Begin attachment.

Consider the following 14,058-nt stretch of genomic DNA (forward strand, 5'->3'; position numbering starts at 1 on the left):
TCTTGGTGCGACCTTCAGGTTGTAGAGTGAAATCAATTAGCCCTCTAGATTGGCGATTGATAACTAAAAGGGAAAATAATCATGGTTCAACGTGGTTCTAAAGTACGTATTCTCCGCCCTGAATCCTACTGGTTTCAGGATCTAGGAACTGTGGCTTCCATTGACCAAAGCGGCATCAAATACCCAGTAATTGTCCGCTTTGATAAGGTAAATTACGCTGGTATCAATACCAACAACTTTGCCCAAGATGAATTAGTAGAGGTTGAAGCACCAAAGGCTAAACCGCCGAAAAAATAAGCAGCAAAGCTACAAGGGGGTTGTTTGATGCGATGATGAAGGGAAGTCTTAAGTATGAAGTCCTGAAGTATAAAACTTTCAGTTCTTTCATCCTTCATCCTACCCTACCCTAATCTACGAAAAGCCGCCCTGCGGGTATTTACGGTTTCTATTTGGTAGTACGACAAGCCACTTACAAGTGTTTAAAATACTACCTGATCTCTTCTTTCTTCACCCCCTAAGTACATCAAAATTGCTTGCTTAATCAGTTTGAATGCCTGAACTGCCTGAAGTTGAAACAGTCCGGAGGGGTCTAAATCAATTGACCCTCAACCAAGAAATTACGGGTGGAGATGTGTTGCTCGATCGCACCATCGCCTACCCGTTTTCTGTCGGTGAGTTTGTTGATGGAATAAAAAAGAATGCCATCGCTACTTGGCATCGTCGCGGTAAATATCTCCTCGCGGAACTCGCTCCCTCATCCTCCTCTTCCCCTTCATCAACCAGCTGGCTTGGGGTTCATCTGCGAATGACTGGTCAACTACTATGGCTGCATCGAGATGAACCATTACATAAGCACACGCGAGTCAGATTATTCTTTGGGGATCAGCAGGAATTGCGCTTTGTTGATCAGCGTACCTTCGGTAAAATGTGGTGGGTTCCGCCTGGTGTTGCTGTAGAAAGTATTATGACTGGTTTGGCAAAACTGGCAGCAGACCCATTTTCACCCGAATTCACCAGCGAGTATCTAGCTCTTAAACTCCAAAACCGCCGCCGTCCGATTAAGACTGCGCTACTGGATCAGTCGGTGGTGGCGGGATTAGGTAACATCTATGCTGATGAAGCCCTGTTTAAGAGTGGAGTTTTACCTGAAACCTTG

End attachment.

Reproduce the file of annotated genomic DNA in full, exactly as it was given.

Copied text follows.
Consider the following 14,058-nt stretch of genomic DNA (forward strand, 5'->3'; position numbering starts at 1 on the left):
TCTTGGTGCGACCTTCAGGTTGTAGAGTGAAATCAATTAGCCCTCTAGATTGGCGATTGATAACTAAAAGGGAAAATAATCATGGTTCAACGTGGTTCTAAAGTACGTATTCTCCGCCCTGAATCCTACTGGTTTCAGGATCTAGGAACTGTGGCTTCCATTGACCAAAGCGGCATCAAATACCCAGTAATTGTCCGCTTTGATAAGGTAAATTACGCTGGTATCAATACCAACAACTTTGCCCAAGATGAATTAGTAGAGGTTGAAGCACCAAAGGCTAAACCGCCGAAAAAATAAGCAGCAAAGCTACAAGGGGGTTGTTTGATGCGATGATGAAGGGAAGTCTTAAGTATGAAGTCCTGAAGTATAAAACTTTCAGTTCTTTCATCCTTCATCCTACCCTACCCTAATCTACGAAAAGCCGCCCTGCGGGTATTTACGGTTTCTATTTGGTAGTACGACAAGCCACTTACAAGTGTTTAAAATACTACCTGATCTCTTCTTTCTTCACCCCCTAAGTACATCAAAATTGCTTGCTTAATCAGTTTGAATGCCTGAACTGCCTGAAGTTGAAACAGTCCGGAGGGGTCTAAATCAATTGACCCTCAACCAAGAAATTACGGGTGGAGATGTGTTGCTCGATCGCACCATCGCCTACCCGTTTTCTGTCGGTGAGTTTGTTGATGGAATAAAAAAGAATGCCATCGCTACTTGGCATCGTCGCGGTAAATATCTCCTCGCGGAACTCGCTCCCTCATCCTCCTCTTCCCCTTCATCAACCAGCTGGCTTGGGGTTCATCTGCGAATGACTGGTCAACTACTATGGCTGCATCGAGATGAACCATTACATAAGCACACGCGAGTCAGATTATTCTTTGGGGATCAGCAGGAATTGCGCTTTGTTGATCAGCGTACCTTCGGTAAAATGTGGTGGGTTCCGCCTGGTGTTGCTGTAGAAAGTATTATGACTGGTTTGGCAAAACTGGCAGCAGACCCATTTTCACCCGAATTCACCAGCGAGTATCTAGCTCTTAAACTCCAAAACCGCCGCCGTCCGATTAAGACTGCGCTACTGGATCAGTCGGTGGTGGCGGGATTAGGTAACATCTATGCTGATGAAGCCCTGTTTAAGAGTGGAGTTTTACCTGAAACCTTG